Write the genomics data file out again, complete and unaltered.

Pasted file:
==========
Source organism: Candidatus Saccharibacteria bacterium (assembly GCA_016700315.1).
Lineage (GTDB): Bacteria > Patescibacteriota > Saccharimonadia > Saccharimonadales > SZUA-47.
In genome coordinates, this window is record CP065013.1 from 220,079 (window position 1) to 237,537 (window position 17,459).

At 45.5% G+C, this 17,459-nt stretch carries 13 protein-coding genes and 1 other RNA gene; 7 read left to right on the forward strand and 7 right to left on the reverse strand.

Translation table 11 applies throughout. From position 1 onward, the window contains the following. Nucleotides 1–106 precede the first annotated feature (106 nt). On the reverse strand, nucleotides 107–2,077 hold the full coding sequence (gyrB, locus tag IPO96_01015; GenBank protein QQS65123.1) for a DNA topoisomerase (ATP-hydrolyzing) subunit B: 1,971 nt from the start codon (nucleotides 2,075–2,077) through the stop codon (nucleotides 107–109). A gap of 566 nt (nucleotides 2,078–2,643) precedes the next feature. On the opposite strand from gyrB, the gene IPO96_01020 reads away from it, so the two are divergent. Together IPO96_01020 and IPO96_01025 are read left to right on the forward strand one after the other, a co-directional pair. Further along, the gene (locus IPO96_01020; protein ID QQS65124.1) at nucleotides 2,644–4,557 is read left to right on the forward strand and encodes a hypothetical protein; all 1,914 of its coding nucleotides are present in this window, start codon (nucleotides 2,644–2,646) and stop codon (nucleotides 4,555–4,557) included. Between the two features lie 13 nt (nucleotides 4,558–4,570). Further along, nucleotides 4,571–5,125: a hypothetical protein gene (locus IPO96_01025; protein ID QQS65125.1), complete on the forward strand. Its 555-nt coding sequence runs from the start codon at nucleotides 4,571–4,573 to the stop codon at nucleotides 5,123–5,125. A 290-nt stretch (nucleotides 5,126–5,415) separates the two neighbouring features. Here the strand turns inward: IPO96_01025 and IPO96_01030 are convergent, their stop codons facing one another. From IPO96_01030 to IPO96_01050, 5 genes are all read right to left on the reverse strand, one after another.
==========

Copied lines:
Source organism: Candidatus Saccharibacteria bacterium (assembly GCA_016700315.1).
Lineage (GTDB): Bacteria > Patescibacteriota > Saccharimonadia > Saccharimonadales > SZUA-47.
In genome coordinates, this window is record CP065013.1 from 220,079 (window position 1) to 237,537 (window position 17,459).

At 45.5% G+C, this 17,459-nt stretch carries 13 protein-coding genes and 1 other RNA gene; 7 read left to right on the forward strand and 7 right to left on the reverse strand.

Translation table 11 applies throughout. From position 1 onward, the window contains the following. Nucleotides 1–106 precede the first annotated feature (106 nt). On the reverse strand, nucleotides 107–2,077 hold the full coding sequence (gyrB, locus tag IPO96_01015; GenBank protein QQS65123.1) for a DNA topoisomerase (ATP-hydrolyzing) subunit B: 1,971 nt from the start codon (nucleotides 2,075–2,077) through the stop codon (nucleotides 107–109). A gap of 566 nt (nucleotides 2,078–2,643) precedes the next feature. On the opposite strand from gyrB, the gene IPO96_01020 reads away from it, so the two are divergent. Together IPO96_01020 and IPO96_01025 are read left to right on the forward strand one after the other, a co-directional pair. Further along, the gene (locus IPO96_01020; protein ID QQS65124.1) at nucleotides 2,644–4,557 is read left to right on the forward strand and encodes a hypothetical protein; all 1,914 of its coding nucleotides are present in this window, start codon (nucleotides 2,644–2,646) and stop codon (nucleotides 4,555–4,557) included. Between the two features lie 13 nt (nucleotides 4,558–4,570). Further along, nucleotides 4,571–5,125: a hypothetical protein gene (locus IPO96_01025; protein ID QQS65125.1), complete on the forward strand. Its 555-nt coding sequence runs from the start codon at nucleotides 4,571–4,573 to the stop codon at nucleotides 5,123–5,125. A 290-nt stretch (nucleotides 5,126–5,415) separates the two neighbouring features. Here the strand turns inward: IPO96_01025 and IPO96_01030 are convergent, their stop codons facing one another. From IPO96_01030 to IPO96_01050, 5 genes are all read right to left on the reverse strand, one after another.